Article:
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Tuesday, January 16, 2018

Understanding Parkinson’s Tremors


One of the hallmark symptoms of the neurodegenerative disorder Parkinson’s is tremors, affecting about 80% of those with the disease. Understanding the types of tremors and how they are treated, may equip someone with Parkinson’s and their caregivers with tools to better manage the disease and improve day to day life.

What Causes Parkinson’s Tremors?
Different than other conditions like multiple sclerosis where tremors are most prominent with purposeful movement, Parkinson’s tremors often occur when limbs are at rest. Why exactly? The overall nature of Parkinson’s disease is a dysfunction of motor control centers due to damaged and dying nerve cells in the brain.

A decrease in dopamine production, a critical neurotransmitter, disrupts the normal communication processes between cells which help control body movements. When dopamine receptors are not sufficiently stimulated it causes a chain reaction in the brain of irregular neural impulses. As the motor cortex receives more and more irregular input from the thalamus which helps control motor and sensory signals, symptoms including tremors, bradykinesia (slowed movements), contractures, and balance problems.

Tremors specifically are believed to be the result of decreased thalamic output due to overstimulated of the globus pallidus interna (GPi), nuclei in the basal ganglia of the brain which regulate muscle tone. Skeletal muscles are voluntary which means they need specific signals from the brain to move, flex, etc. When those signals go haywire, you get movement dysfunction such as tremors.

What do Parkinson’s Tremors Look like?
While Parkinson’s tremors most often appear first in the hand, leg, or arm (and typically starting on just one side of the body), they may also present in the jaw, face, and feet. A cardinal Parkinson’s tremor is referred to as a “pill rolling tremor” because it looks like someone rolling something small, like a pill, between their thumb and forefinger, almost like a finger twitch.

Tremors in the leg when standing or lying down, as well as tremors in the hand when sitting, standing, or lying down, are often decreased when purposeful movement is taken like adjusting posture, reaching for something, or walking. Tremors may begin as minimal involuntary shaking, quivering or spasming and progress to very visible and disconcerting shaking that affects one or both sides of the body.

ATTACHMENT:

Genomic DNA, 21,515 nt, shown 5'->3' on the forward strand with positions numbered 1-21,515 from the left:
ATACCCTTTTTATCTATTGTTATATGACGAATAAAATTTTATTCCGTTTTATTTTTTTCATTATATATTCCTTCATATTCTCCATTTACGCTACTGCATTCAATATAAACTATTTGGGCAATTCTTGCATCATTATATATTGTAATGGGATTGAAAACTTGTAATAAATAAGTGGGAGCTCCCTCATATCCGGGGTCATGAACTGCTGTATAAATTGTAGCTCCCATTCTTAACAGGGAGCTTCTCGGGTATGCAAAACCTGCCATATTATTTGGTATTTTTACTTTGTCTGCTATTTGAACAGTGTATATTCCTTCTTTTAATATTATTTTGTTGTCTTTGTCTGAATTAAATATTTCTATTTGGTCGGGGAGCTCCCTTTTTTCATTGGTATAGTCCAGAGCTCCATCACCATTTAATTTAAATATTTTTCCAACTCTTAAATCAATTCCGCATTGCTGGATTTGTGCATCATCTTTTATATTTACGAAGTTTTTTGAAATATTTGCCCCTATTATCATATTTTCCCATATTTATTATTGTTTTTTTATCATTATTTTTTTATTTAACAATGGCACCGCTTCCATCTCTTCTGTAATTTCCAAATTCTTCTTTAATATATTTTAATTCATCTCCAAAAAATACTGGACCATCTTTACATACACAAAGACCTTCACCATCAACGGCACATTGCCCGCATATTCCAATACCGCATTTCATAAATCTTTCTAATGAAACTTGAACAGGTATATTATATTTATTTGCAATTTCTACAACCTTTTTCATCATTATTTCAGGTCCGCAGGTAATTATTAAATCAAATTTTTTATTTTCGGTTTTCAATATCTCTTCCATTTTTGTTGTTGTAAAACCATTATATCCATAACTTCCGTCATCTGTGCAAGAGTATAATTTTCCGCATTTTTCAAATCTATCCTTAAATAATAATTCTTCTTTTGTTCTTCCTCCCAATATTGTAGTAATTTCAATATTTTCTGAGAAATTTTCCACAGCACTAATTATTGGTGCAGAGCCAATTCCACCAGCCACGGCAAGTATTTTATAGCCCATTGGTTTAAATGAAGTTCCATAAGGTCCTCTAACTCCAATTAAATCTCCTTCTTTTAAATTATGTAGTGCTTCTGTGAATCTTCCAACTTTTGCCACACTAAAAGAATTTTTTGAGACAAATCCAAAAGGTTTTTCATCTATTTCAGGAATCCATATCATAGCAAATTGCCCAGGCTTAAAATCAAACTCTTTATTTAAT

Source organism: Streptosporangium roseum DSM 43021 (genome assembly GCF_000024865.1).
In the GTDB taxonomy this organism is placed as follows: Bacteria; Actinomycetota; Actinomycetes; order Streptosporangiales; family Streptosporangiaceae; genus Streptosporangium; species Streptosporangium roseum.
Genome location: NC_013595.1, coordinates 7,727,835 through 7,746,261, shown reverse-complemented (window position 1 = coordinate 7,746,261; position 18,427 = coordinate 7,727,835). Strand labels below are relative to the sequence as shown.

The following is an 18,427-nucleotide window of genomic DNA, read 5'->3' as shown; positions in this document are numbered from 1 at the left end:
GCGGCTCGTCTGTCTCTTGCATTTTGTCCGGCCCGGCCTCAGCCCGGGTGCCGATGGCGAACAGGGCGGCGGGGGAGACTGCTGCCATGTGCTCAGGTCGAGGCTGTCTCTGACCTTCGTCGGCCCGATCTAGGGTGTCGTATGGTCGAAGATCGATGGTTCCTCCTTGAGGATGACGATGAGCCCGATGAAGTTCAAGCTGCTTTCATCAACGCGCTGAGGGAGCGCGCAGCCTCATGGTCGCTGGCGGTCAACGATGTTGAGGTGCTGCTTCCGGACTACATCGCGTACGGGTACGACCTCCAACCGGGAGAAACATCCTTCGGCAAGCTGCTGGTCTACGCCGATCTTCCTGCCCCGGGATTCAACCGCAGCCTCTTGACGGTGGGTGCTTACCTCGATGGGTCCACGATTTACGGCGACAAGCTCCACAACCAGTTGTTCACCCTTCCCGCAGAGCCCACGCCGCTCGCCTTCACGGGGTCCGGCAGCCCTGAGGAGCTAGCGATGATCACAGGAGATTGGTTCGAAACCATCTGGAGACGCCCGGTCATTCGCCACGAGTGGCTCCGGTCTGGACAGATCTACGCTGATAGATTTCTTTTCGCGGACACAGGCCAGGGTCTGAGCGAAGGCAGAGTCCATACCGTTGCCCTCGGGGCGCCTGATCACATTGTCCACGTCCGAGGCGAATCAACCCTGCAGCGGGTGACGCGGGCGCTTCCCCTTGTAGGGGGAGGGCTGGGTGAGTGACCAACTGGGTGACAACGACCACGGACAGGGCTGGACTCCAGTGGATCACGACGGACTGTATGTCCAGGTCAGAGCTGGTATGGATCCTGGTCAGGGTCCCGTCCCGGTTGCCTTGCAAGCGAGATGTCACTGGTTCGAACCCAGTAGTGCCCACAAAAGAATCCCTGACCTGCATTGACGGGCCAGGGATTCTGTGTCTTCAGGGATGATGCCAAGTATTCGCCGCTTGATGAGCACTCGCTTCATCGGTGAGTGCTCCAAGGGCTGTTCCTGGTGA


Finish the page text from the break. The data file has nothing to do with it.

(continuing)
A clinical diagnosis from a neurologist will usually help someone with these types of tremors deduce whether Parkinson’s disease could be a factor. Other accompanying symptoms like lack of facial expressions, not blinking, not swinging arms at one’s side when walking, muscle stiffness and rigidity, and slowed movements contribute to a proper diagnosis.

Managing Parkinson’s Tremors
While some medications are used specifically to target tremor-type symptoms with dopamine-replacement therapy, there are also non-medicinal ways to mitigate the effect tremors have on your daily living at home:
  • Use a self-stabilizing spoon or other specially designed flatware which employs motion-sensing technology to counteract tremors when eating.
  • Keep up with aerobic exercises and low-impact activities which aid muscle flexibility, coordination, and balance (i.e. yoga, swimming, cycling, etc.)
  • Occupational and physical therapy can also re-train the body to better manage motor symptoms
  • Home health equipment like shower chairs, bed rails, and grab bars can simplify daily tasks and provide support and stability as tremors worsen
  • Tremors in the jaw and tongue may subside in part by chewing gum
Combined with slowed movements, muscle rigidity, and postural instability, tremors can increase risk for someone suffering from Parkinson’s to experience a debilitating, even potentially fatal falls. Taking precautions in the home to prevent falls can therefore significantly improve their health outcomes.

Fall prevention starts with clearing away unnecessary clutter from common walkways, as well as removing trip hazards like cords and curled up carpet corners. People with Parkinson’s and their loved ones may also consider installing fall mats by couches and beds where a lot of standing and sitting happens.

This is a guest blog post.

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